normal stress and the percentage of fines. This model is then used to predict the
effect of fine materials on the shear behavior of ballast.

Keywords: Ballast; Shear behavior; Foul material; Numerical modeling

Page | 113
11th International Conference on Sustainable Built Environment (ICSBE) 2020
10th – 12th December 2020 l Kandy l Sri Lanka

ICSBE2020-022

ASSESSMENT OF SHEAR STRENGTH PARAMETERS OF MARINE


DREDGE SAND

P.G.G.M. Ranbandara1*, A.M.R.G. Athapaththu1, R.U. Thilakarathne1, L.C.


Kurukulasuriya1, B.P. Gonaduwage2
1
Department of Civil Engineering, University of Peradeniya, Peradeniya, Sri Lanka.
2
Port City Development Project, Ministry of Urban Development, Sri Lanka.
*E-mail: gayan_madusanka@eng.pdn.ac.lk, TP: +94711674842

Abstract: Cohesion and friction angle represents the shear strength parameters of
soils. Linear Mohr - Coulomb envelope is the widely used theoretical concept to
describe the shear strength of the soils which are related to the geotechnical
analysis and designs. However, sand deviates considerably from linear Mohr -
Coulomb envelope due to the effects of factors such as confining pressure, relative
density, mineralogy, particle crushing, particle size distribution and fines con tent.
The Colombo port city development project, which is in coastal region, reclaimed
dredge sand over 13m depth. This project was proposed to include low rise and
high rise buildings all over the reclaimed land where the type of foundation may
vary depending upon the structural loads and subsurface conditions. Therefore,
determination of shear strength parameters for different loading condition is of
utmost importance to determine the bearing capacity and to select the dimensions
of foundations. In this study, basic engineering properties of reclaimed sand
collected from Colombo port city project were examined. A series of laboratory
direct shear tests were conducted to determine the variation of shear stress over
different normal stresses. From the analysis of experimental data, it was revealed
that shear stress of dredged sand varies linearly with normal stress up to 100 kPa
and showed nonlinear behavior thereafter.

Keywords: Land reclamation; Dredge sand; Shear strength; Port city; Relative
density; Maximum dry density

Page | 114
11th International Conference on Sustainable Built Environment (ICSBE) 2020
10th – 12th December 2020 l Kandy l Sri Lanka

ICSBE2020-066

UTILIZATION OF BOTTOM ASH FOR CLAY MINE


REHABILITATION

S Suloshini1*, A S Ranathunga1, S A S Kulathilaka1, W B Gunawardana1, M M S T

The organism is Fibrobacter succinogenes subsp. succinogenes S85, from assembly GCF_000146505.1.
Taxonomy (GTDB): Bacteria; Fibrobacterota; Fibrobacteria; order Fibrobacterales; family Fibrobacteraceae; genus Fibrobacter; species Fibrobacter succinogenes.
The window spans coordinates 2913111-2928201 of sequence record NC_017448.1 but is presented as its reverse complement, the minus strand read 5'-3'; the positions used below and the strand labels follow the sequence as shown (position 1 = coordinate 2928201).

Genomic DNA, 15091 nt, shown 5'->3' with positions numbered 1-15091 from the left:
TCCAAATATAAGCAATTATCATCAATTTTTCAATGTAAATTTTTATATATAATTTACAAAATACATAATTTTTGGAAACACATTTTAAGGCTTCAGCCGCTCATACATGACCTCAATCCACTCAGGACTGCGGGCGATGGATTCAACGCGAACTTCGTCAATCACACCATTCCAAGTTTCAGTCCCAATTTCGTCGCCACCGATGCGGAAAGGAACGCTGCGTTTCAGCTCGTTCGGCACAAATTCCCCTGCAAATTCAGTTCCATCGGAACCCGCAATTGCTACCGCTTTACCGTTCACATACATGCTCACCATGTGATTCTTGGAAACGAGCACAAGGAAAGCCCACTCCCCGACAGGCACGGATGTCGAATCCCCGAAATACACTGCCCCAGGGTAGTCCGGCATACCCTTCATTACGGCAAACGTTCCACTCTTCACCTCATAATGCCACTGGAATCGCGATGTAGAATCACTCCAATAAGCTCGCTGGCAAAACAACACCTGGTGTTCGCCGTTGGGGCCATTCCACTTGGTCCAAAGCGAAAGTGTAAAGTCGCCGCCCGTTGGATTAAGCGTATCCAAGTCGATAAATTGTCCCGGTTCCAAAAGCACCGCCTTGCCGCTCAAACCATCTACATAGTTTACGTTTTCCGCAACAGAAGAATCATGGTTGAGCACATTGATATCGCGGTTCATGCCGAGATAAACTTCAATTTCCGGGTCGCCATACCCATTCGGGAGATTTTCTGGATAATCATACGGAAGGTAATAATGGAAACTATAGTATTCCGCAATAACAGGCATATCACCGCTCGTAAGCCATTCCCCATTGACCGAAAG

M Mapa1

1
University of Moratuwa, Moratuwa, Sri Lanka.
*Correspondence E-mail: 198034E@uom.lk, TP: +94778842520

Abstract: At the end of mining activities, clay mines were abandoned due to the
cost and non availability of filling materials. These abandoned clay mines cause
adverse environmental and social impacts. In addition, large quantities of bottom
ash (BA) are generated as a by-product of coal combustion process. This BA is
disposed by open dumping in the lands, which creates severe environmental
pollution. Therefore, conducted research on utilization of BA for mine
rehabilitation is beneficial. The main focus of this research is applicability of BA
generated from Lakvijaya power plant, Sri Lanka as a potential backfill material
and a soil amendment during the clay mine rehabilitation. Initially tests were
conducted to investigate the basic properties of BA. Next, chemical composition of
BA was analysed to select the suitable crops for vegetation. Further pH, electrical
conductivity and water holding capacity were checked and micro structural
morphology of BA was determined through Scanning Electron Microscope. The
results showed that BA has good engineering properties and the potential to
improve agronomic characteristics of soil. It has better water holding capacity and
permeability. BA can adjust soil pH to a desirable plant growth range. As BA has a
very porous structure, the root system can easily develop and helps to uptake
nutrients by the plant. However, a considerable percentage of trace metals is
accumulated in BA which will increase the bioavailability of some trace metals to
levels that poses risk to human. Thus, investigations were carried out to identify